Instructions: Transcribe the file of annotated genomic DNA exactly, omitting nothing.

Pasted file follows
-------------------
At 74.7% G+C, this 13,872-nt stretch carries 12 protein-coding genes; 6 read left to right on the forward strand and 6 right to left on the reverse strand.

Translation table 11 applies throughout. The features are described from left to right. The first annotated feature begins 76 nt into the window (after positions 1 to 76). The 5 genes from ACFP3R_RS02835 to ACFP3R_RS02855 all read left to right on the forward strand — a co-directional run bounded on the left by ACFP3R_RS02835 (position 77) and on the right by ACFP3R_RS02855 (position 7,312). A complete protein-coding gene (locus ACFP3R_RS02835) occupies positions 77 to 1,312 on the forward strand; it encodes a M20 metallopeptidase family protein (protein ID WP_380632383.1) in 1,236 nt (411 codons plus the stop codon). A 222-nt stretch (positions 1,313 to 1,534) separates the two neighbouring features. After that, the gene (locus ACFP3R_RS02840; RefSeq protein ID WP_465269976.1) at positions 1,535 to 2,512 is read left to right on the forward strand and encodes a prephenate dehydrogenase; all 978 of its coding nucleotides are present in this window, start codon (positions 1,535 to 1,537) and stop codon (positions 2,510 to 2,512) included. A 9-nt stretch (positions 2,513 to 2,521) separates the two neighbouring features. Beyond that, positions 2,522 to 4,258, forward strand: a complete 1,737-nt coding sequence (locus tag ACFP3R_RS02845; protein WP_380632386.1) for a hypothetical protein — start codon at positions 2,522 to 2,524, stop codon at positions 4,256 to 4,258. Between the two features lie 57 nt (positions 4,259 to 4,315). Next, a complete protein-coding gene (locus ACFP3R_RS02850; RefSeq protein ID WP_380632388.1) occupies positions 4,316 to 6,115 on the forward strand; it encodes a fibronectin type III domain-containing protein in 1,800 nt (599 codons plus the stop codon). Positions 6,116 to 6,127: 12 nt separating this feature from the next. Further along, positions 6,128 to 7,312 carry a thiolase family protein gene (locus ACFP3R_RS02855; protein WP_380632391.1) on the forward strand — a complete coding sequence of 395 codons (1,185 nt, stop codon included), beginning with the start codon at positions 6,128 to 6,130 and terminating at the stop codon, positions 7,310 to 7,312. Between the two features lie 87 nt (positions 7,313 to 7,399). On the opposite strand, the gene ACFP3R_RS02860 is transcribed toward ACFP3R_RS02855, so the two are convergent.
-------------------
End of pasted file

At 74.7% G+C, this 13,872-nt stretch carries 12 protein-coding genes; 6 read left to right on the forward strand and 6 right to left on the reverse strand.

Translation table 11 applies throughout. The features are described from left to right. The first annotated feature begins 76 nt into the window (after positions 1 to 76). The 5 genes from ACFP3R_RS02835 to ACFP3R_RS02855 all read left to right on the forward strand — a co-directional run bounded on the left by ACFP3R_RS02835 (position 77) and on the right by ACFP3R_RS02855 (position 7,312). A complete protein-coding gene (locus ACFP3R_RS02835) occupies positions 77 to 1,312 on the forward strand; it encodes a M20 metallopeptidase family protein (protein ID WP_380632383.1) in 1,236 nt (411 codons plus the stop codon). A 222-nt stretch (positions 1,313 to 1,534) separates the two neighbouring features. After that, the gene (locus ACFP3R_RS02840; RefSeq protein ID WP_465269976.1) at positions 1,535 to 2,512 is read left to right on the forward strand and encodes a prephenate dehydrogenase; all 978 of its coding nucleotides are present in this window, start codon (positions 1,535 to 1,537) and stop codon (positions 2,510 to 2,512) included. A 9-nt stretch (positions 2,513 to 2,521) separates the two neighbouring features. Beyond that, positions 2,522 to 4,258, forward strand: a complete 1,737-nt coding sequence (locus tag ACFP3R_RS02845; protein WP_380632386.1) for a hypothetical protein — start codon at positions 2,522 to 2,524, stop codon at positions 4,256 to 4,258. Between the two features lie 57 nt (positions 4,259 to 4,315). Next, a complete protein-coding gene (locus ACFP3R_RS02850; RefSeq protein ID WP_380632388.1) occupies positions 4,316 to 6,115 on the forward strand; it encodes a fibronectin type III domain-containing protein in 1,800 nt (599 codons plus the stop codon). Positions 6,116 to 6,127: 12 nt separating this feature from the next. Further along, positions 6,128 to 7,312 carry a thiolase family protein gene (locus ACFP3R_RS02855; protein WP_380632391.1) on the forward strand — a complete coding sequence of 395 codons (1,185 nt, stop codon included), beginning with the start codon at positions 6,128 to 6,130 and terminating at the stop codon, positions 7,310 to 7,312. Between the two features lie 87 nt (positions 7,313 to 7,399). On the opposite strand, the gene ACFP3R_RS02860 is transcribed toward ACFP3R_RS02855, so the two are convergent.